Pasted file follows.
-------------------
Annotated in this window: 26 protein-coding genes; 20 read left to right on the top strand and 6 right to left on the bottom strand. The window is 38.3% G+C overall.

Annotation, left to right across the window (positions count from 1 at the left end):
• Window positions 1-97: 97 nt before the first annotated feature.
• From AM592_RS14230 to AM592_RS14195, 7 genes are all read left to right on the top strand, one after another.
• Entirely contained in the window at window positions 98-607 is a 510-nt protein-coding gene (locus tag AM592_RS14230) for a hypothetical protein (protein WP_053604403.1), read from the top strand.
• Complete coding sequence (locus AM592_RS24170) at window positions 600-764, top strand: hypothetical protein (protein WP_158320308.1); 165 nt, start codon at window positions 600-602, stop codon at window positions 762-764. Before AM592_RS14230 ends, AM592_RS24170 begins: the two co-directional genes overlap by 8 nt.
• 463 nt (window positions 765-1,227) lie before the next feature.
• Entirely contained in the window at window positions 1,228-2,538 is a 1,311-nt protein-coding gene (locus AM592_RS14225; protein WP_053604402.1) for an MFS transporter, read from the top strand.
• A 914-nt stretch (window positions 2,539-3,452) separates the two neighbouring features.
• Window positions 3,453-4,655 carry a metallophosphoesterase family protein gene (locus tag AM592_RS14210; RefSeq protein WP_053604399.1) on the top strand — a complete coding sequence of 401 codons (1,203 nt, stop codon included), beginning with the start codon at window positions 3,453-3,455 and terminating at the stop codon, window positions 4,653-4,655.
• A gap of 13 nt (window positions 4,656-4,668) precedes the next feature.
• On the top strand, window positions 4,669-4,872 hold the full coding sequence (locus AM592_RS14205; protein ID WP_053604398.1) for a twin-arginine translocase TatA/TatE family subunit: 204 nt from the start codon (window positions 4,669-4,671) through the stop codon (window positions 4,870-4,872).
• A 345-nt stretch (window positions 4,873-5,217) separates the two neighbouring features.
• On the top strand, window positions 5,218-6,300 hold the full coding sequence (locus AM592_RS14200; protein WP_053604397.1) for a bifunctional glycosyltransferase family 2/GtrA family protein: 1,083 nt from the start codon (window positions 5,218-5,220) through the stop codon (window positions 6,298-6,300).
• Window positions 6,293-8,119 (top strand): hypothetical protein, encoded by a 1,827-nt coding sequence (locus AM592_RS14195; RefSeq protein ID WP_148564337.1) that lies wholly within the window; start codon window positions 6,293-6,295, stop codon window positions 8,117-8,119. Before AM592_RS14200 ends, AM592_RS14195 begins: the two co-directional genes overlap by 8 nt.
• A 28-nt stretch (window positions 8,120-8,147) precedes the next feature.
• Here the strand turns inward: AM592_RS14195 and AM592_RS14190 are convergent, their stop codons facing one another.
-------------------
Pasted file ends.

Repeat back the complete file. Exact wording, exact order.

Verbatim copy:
Annotated in this window: 26 protein-coding genes; 20 read left to right on the top strand and 6 right to left on the bottom strand. The window is 38.3% G+C overall.

Annotation, left to right across the window (positions count from 1 at the left end):
• Window positions 1-97: 97 nt before the first annotated feature.
• From AM592_RS14230 to AM592_RS14195, 7 genes are all read left to right on the top strand, one after another.
• Entirely contained in the window at window positions 98-607 is a 510-nt protein-coding gene (locus tag AM592_RS14230) for a hypothetical protein (protein WP_053604403.1), read from the top strand.
• Complete coding sequence (locus AM592_RS24170) at window positions 600-764, top strand: hypothetical protein (protein WP_158320308.1); 165 nt, start codon at window positions 600-602, stop codon at window positions 762-764. Before AM592_RS14230 ends, AM592_RS24170 begins: the two co-directional genes overlap by 8 nt.
• 463 nt (window positions 765-1,227) lie before the next feature.
• Entirely contained in the window at window positions 1,228-2,538 is a 1,311-nt protein-coding gene (locus AM592_RS14225; protein WP_053604402.1) for an MFS transporter, read from the top strand.
• A 914-nt stretch (window positions 2,539-3,452) separates the two neighbouring features.
• Window positions 3,453-4,655 carry a metallophosphoesterase family protein gene (locus tag AM592_RS14210; RefSeq protein WP_053604399.1) on the top strand — a complete coding sequence of 401 codons (1,203 nt, stop codon included), beginning with the start codon at window positions 3,453-3,455 and terminating at the stop codon, window positions 4,653-4,655.
• A gap of 13 nt (window positions 4,656-4,668) precedes the next feature.
• On the top strand, window positions 4,669-4,872 hold the full coding sequence (locus AM592_RS14205; protein ID WP_053604398.1) for a twin-arginine translocase TatA/TatE family subunit: 204 nt from the start codon (window positions 4,669-4,671) through the stop codon (window positions 4,870-4,872).
• A 345-nt stretch (window positions 4,873-5,217) separates the two neighbouring features.
• On the top strand, window positions 5,218-6,300 hold the full coding sequence (locus AM592_RS14200; protein WP_053604397.1) for a bifunctional glycosyltransferase family 2/GtrA family protein: 1,083 nt from the start codon (window positions 5,218-5,220) through the stop codon (window positions 6,298-6,300).
• Window positions 6,293-8,119 (top strand): hypothetical protein, encoded by a 1,827-nt coding sequence (locus AM592_RS14195; RefSeq protein ID WP_148564337.1) that lies wholly within the window; start codon window positions 6,293-6,295, stop codon window positions 8,117-8,119. Before AM592_RS14200 ends, AM592_RS14195 begins: the two co-directional genes overlap by 8 nt.
• A 28-nt stretch (window positions 8,120-8,147) precedes the next feature.
• Here the strand turns inward: AM592_RS14195 and AM592_RS14190 are convergent, their stop codons facing one another.